Djoker’s classless response to Open exit
Novak Djokovic wasn't exactly Mr Popularity in the tennis world before he was kicked out of the US Open for hitting a tennis ball which caught a lineswoman in the throat.
He was ruthlessly booed during last year's Wimbledon final en route to defeating Roger Federer and copped similar treatment at Melbourne Park this year when he outclassed young gun Dominic Thiem in the Australian Open decider.
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No matter how many grand slam titles he wins - the count stands at 17 - Djokovic hasn't been able to sway the court of public opinion.
He can give up completely on that now. As if clocking an innocent bystander in the throat wasn't bad enough, his classless response made things even worse.
A man always considered third among the "Big Three" because he wasn't seen to have the class and gravitas of Roger Federer and Rafael Nadal has proved his critics right.
NOVAK SLAMMED FOR CLASSLESS RESPONSE
After realising his stray ball had connected with an official, Djokovic raised his hand in apology and strolled - rather than rushed - over to see if she was OK.
But it wasn't long before he started painting himself as the victim.
Officials debated the correct punishment and when disqualification was raised, Djokovic hit back.
"She doesn't have to go to the hospital for this," he was heard saying as the world No. 1 tried to protect his place in the draw.
"You're going to choose a default in this situation? My career, grand slam, centre stage?
"If she would have gotten up right away …"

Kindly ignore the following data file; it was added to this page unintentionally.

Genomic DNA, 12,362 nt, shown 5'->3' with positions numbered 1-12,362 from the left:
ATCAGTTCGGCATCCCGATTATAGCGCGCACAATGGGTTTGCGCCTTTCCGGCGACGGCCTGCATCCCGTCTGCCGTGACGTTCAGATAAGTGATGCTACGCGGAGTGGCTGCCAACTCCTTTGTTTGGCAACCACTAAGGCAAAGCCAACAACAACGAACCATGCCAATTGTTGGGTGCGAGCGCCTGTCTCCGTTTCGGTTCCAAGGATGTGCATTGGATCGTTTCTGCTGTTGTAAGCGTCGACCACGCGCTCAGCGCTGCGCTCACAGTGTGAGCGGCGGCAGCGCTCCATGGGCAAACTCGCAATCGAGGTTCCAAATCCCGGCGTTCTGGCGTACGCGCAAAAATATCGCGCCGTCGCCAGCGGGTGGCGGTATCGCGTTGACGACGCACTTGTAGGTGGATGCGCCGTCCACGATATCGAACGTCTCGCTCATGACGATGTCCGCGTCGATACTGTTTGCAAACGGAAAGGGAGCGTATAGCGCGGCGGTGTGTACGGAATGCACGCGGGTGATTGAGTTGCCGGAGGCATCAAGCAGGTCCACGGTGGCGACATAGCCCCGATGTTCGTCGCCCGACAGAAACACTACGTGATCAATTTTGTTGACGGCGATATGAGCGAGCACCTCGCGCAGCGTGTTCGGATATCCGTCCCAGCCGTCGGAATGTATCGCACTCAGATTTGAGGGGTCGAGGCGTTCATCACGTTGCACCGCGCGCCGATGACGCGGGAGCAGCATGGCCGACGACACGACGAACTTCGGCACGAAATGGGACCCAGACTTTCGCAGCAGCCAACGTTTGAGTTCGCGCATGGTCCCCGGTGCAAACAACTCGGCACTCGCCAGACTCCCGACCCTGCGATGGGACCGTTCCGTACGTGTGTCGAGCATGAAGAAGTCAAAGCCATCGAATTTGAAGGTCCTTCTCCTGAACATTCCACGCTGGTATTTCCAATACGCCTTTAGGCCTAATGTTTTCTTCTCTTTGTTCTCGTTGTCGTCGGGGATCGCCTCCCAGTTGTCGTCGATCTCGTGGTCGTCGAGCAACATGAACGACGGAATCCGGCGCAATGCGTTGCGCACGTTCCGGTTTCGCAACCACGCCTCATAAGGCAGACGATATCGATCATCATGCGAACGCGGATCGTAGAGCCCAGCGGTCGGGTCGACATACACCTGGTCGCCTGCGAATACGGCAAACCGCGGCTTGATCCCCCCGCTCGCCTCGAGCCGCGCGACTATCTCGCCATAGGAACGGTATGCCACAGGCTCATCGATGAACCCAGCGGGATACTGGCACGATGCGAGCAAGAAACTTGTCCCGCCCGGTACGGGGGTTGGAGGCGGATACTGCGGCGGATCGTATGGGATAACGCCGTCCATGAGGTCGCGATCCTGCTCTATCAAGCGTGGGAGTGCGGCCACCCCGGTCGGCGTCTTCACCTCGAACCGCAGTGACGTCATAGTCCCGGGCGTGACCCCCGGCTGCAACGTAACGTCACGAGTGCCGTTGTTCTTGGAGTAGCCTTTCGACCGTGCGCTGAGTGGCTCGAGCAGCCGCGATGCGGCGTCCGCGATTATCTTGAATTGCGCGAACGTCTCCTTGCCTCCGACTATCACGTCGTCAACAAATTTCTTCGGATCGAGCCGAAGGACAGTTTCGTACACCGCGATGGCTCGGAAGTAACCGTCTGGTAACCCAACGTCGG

Djokovic's pleas fell on deaf ears and he was punted.
It is compulsory for players to make themselves available for post-match media commitments but the Serbian jumped in a car and drove off from Flushing Meadows after his expulsion.
He risks a $20,000 fine by snubbing reporters but far more damage will be done to Djokovic's reputation. Rather than front up and own his mistake, the tennis world condemned him for running away.
Former British star Tim Henman said on Prime Video's coverage: "Unfortunately he's compounding the error. He needs to face up to it, apologise and accept he made a mistake.
"By, in essence, running away, it's going to go on longer."
Another ex-British player, Greg Rusedski, echoed Henman's sentiment. "This was the correct decision under the rules regardless of intent or not. Novak should have stayed for the press conference & apologised," he tweeted.
"We must take responsibility for our actions no matter how difficult the situation is."
Tennis writer for The Times, Stu Fraser, added: "Woeful misjudgment by the world No. 1 and leader of the new player association not to front up and apologise for his actions."
Fellow scribe George Bellshaw said it was a "really poor showing" for Djokovic not to face the press while Mike Dickson wrote "really don't think he's helped himself here" with regards to Djokovic's escape act.
Thankfully, two-and-a-half hours after his offence, Djokovic saw some sense and released a statement on Instagram apologising for his behaviour.
"This whole situation has left me really sad and empty. I checked on the lines person and the tournament told me that thank God she is feeling OK," he wrote.
"I'm extremely sorry to have caused her such stress. So unintended. So wrong. I'm not disclosing her name to respect her privacy.
"As for the disqualification, I need to go back within and work on my disappointment and turn this all into a lesson for my growth and evolution as a player and human being. I apologise to the @usopen tournament and everyone associated for my behaviour.
"I'm very grateful to my team and family for being my rock support, and my fans for always being there with me. Thank you and I'm so sorry."